Teresa BougheyBy Teresa Boughey – May/June 2019

The gender pay gap has been extensively documented across the press and social media, especially over the past month as the deadline for public sector companies with over 250 employees to submit their gender pay gap figures was the 30th March 2019 and the deadline for charities and companies was by midnight on the 4th April 2019.

With the year two figures now emerging, it is becoming apparent that instead of the gap narrowing, which many initially thought would happen when it was introduced, it has actually widened, with 45% of respondents reporting an increase in pay in favour of men according to the BBC.

However, it is also important to note that there has been a small reduction in the median pay gap from 9.7% to 9.6%. So how can organisations utilise this data, even if is disappointing or uncomfortable?

Taking stock is the first step

It actually is not surprising that these gaps are widening now they are being placed under the spotlight. Whilst this transparency is a step in the right direction, it can lull organisations into a false sense of security by feeling like they are actually doing something to further their inclusivity by simply publishing their figures. Some will completely avoid tackling these figures out of disappointment or embarrassment. All businesses need to use these figures to truly take stock of their current position – this may be an initial uncomfortable truth, but without it the same detrimental pattern will continue year-on-year.

It is certainly tempting to implement a policy to mitigate the immediate effects; however adequate time should be spent analysing the root causes- do you have an accommodating flexible working offering? Do women and men feel comfortable taking parental leave? Do your processes harbour unconscious biases?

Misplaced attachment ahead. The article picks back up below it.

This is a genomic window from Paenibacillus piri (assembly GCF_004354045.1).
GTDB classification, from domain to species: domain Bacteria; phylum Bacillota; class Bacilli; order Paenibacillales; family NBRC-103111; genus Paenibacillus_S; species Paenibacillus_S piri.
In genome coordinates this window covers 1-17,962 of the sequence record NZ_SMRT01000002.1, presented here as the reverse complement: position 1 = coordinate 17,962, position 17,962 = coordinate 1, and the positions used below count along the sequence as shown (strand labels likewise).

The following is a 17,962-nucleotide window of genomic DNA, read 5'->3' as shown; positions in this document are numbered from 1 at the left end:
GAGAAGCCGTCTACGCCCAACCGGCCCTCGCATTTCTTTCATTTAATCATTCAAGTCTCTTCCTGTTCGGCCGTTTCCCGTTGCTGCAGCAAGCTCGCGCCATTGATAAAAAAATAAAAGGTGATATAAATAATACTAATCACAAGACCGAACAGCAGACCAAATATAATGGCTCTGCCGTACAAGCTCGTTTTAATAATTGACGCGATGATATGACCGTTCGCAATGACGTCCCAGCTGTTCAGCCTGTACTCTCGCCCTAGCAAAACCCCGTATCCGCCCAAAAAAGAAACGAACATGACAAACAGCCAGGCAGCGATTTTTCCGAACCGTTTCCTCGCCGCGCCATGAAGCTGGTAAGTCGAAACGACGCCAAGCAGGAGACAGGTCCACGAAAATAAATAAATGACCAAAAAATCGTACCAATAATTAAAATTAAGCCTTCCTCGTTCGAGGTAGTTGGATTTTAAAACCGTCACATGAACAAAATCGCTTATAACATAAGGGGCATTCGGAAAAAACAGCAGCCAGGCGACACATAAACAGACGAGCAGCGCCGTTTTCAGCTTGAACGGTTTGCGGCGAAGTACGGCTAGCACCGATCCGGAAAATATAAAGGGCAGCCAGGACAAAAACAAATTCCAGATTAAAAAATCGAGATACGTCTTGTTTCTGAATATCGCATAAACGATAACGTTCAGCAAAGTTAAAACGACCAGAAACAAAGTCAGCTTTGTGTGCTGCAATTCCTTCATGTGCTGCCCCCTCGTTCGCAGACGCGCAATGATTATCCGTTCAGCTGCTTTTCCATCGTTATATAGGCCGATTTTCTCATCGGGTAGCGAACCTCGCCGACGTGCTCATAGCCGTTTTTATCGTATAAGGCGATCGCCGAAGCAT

Analyse who is taking up what is offered, and who is not. Instead of viewing these year two figures as a setback, take heed of the patterns that are appearing.

The importance of narratives

Furthermore, organisations should also commit to publishing a narrative around these figures to situate them within the wider policies or initiatives taking place. The gender pay gap is not something which will be fixed overnight and many of the strategies to combat this will take several cycles to fully take hold. By also describing what policies are being implemented to try and lessen the gap, all stakeholders will be able to see the great work that is beginning to take place which may otherwise be hidden by the figures.

It needs a fully integrated approach

The gender pay gap requires more than a single, well-publicised initiative – its effects bleed into other areas including the initial recruitment process, working hours, parental leave and reward strategies. To truly tackle this issue, a holistic approach is required that not only encapsulates gender pay but creates a wholly inclusive culture. Whilst the pay gap still exists, whether this be gender or ethnicity, no business can call themselves truly inclusive.

Include everyone

For a workplace to truly address disparity they need to recognise the importance of everyone in this capacity – not just a D&I professional or the leadership team. Whilst it is true that the leadership need to be implementing strategies from the top and modelling expected behaviours; employees should also be able to voice their ideas and concerns. An inclusive strategy will only have a lasting impact if everyone is  on boar; united by the common goal and collectively celebrating all the successes along the way as well as recognising and valuing the unique difference which everyone brings.

The increasing spotlight on gender pay gives organisations a prime chance to step up and show their stakeholders the policies they are integrating into their workplace to not only eliminate the gap in pay, but also raise the diversity and inclusivity of the workplace as a whole. With this holistic, sustainable approach, any business can not only give a voice to everyone in the workplace, but they can also reap the business benefits that accompany a diverse talent pool.

About the author

Teresa Boughey MA FCIPD is CEO of award-winning Jungle HR and the author of Closing the Gap – 5 steps to creating an Inclusive Culture which enables organisations to create inclusive workplace cultures.

Teresa Boughey